Welcome to Scribd, the world's digital library. Read, publish, and share books and documents. See more
Download
Standard view
Full view
of .
Save to My Library
Look up keyword or section
Like this
1Activity
P. 1
The Adventures of Tom Sawyer

The Adventures of Tom Sawyer

Ratings: (0)|Views: 5 |Likes:
Published by Sarah JT

More info:

Published by: Sarah JT on Aug 08, 2008
Copyright:Attribution Non-commercial

Availability:

Read on Scribd mobile: iPhone, iPad and Android.
download as PDF, TXT or read online from Scribd
See more
See less

05/09/2014

pdf

text

original

 
The Adventures of Tom Sawyer
Mark Twain
This eBook was designed and published by Planet PDF. For more free eBooks visit our Web site at http://www.planetpdf.com/. To hear about our latest releases subscribe to the Planet PDF Newsletter .
 
 
The Adventures of Tom Sawyer
PREFACE
MOST of the adventures recorded in this book really occurred; one or two were experiences of my own, the rest those of boys who were schoolmates of mine. Huck Finn is drawn from life; Tom Sawyer also, but not from an individual — he is a combina- tion of the characteristics of three boys whom I knew, and therefore  belongs to the composite order of archi- tecture. The odd superstitions touched upon were all preva- lent among children and slaves in the West at the period of this story — that is to say, thirty or forty years ago. Although my book is intended mainly for the en- tertainment of boys and girls, I hope it will not be shunned by men and women on that account, for part of my plan has been to try to pleasantly remind adults of what they once were themselves, and of how they felt and thought and talked, and what queer enterprises they sometimes engaged in. THE AUTHOR. HARTFORD, 1876. 2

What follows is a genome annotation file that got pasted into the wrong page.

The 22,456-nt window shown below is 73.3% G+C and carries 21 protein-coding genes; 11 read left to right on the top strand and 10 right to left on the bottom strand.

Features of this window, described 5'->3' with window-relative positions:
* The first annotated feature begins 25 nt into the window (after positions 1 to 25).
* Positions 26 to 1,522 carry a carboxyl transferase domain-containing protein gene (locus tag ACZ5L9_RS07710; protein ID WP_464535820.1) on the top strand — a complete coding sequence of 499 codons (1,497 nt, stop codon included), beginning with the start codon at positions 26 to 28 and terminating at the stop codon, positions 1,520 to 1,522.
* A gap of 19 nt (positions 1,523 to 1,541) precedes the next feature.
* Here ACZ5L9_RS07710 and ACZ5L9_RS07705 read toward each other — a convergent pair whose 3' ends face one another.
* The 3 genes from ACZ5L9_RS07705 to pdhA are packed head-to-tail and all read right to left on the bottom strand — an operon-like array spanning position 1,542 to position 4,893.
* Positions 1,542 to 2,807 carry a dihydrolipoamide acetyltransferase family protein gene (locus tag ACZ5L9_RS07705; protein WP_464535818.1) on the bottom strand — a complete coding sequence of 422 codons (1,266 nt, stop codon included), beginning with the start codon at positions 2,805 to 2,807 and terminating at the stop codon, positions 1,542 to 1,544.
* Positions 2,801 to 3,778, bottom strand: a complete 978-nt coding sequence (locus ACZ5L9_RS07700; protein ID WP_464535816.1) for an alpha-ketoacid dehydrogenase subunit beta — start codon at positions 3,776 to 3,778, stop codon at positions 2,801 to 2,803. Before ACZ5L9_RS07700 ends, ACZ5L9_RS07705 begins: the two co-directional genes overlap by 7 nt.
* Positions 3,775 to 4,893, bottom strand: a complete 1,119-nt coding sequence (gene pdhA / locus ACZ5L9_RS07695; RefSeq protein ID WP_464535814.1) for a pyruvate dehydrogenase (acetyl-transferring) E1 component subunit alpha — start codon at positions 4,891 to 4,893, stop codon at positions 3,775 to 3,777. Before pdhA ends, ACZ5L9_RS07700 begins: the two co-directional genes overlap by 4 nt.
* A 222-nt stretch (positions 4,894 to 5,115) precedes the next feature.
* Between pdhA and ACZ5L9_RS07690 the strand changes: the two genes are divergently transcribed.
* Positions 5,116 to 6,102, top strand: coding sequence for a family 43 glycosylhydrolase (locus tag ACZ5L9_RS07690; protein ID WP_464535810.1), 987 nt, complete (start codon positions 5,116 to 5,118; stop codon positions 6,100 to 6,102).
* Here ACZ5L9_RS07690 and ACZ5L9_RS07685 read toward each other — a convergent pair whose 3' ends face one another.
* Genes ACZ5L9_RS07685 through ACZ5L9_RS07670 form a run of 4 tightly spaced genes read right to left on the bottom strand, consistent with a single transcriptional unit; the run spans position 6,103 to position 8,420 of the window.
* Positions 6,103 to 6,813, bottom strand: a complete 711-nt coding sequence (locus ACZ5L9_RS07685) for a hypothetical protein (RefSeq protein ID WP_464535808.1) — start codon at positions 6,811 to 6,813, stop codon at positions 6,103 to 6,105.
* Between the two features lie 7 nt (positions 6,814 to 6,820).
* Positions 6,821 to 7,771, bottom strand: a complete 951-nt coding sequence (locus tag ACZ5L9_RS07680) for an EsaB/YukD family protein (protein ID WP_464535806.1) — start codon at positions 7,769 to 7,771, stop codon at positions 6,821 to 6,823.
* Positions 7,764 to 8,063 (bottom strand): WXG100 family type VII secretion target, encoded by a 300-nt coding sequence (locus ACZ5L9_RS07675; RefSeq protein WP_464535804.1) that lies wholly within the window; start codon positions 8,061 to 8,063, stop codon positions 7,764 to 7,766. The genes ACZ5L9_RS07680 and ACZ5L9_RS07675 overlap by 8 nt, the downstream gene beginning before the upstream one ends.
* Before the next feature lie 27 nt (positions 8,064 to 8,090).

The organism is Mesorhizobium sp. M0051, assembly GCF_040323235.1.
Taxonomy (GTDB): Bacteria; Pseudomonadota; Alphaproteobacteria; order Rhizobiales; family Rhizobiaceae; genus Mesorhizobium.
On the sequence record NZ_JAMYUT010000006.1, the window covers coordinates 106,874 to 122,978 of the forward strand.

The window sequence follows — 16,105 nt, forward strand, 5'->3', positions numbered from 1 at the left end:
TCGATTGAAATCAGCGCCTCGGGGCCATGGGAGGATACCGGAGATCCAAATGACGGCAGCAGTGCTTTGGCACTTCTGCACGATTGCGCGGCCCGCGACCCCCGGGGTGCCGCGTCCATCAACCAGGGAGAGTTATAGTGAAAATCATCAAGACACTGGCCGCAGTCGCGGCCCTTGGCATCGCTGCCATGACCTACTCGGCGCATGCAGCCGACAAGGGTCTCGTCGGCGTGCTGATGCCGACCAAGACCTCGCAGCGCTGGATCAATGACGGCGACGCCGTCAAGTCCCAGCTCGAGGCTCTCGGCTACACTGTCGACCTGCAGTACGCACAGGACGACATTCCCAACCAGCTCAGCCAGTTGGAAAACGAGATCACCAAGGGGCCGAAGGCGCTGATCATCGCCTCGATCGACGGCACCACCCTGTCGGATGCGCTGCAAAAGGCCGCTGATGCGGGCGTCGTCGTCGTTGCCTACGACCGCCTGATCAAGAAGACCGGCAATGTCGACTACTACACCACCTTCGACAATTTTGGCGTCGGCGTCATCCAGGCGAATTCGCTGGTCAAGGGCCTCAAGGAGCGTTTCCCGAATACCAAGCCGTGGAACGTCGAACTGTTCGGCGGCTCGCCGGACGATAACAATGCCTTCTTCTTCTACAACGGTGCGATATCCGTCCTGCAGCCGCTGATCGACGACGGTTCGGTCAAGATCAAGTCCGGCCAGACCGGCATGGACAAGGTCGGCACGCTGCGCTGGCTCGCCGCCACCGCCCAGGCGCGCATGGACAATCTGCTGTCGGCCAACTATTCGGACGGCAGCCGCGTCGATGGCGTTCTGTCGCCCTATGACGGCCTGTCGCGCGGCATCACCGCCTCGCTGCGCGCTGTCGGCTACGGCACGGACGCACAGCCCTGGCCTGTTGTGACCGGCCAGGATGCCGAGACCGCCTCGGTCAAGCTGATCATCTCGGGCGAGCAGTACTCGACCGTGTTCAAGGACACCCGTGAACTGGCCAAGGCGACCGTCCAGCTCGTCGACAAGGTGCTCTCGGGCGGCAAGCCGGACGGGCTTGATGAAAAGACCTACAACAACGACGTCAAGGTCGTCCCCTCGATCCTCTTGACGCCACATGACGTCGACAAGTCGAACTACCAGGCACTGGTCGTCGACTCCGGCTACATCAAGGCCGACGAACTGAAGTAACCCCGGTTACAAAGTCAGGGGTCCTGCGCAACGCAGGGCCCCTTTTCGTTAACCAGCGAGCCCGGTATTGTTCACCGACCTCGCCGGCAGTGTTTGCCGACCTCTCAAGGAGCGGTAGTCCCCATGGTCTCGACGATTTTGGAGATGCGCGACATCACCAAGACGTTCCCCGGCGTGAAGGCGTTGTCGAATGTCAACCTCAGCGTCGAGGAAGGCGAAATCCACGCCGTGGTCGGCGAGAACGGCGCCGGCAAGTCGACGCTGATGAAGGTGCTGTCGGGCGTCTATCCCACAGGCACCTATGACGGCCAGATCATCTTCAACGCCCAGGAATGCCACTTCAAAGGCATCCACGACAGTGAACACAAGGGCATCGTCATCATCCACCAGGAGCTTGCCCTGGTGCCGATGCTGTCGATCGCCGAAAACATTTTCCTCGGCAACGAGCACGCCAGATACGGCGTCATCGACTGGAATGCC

of 
 353
 
The Adventures of Tom Sawyer
Chapter I
‘TOM!’  No answer. ‘TOM!’  No answer. ‘What’s gone with that boy, I wonder? You TOM!’  No answer. The old lady pulled her spectacles down and looked over them about the room; then she put them up and looked out under them. She seldom or never looked THROUGH them for so small a thing as a boy; they were her state pair, the pride of her heart, and were built for ‘style,’ not service — she could have seen through a pair of stove-lids just as well. She looked perplexed for a moment, and then said, not fiercely, but still loud enough for the furniture to hear: ‘Well, I lay if I get hold of you I’ll —‘ She did not finish, for by this time she was bending down and punching under the bed with the broom, and so she needed breath to punctuate the punches with. She resurrected nothing but the cat. ‘I never did see the beat of that boy!’ 3
of 
 353
eBook brought to you by
 
Create, view, and edit PDF.Download the free trial version.

You're Reading a Free Preview

Download
/*********** DO NOT ALTER ANYTHING BELOW THIS LINE ! ************/ var s_code=s.t();if(s_code)document.write(s_code)//-->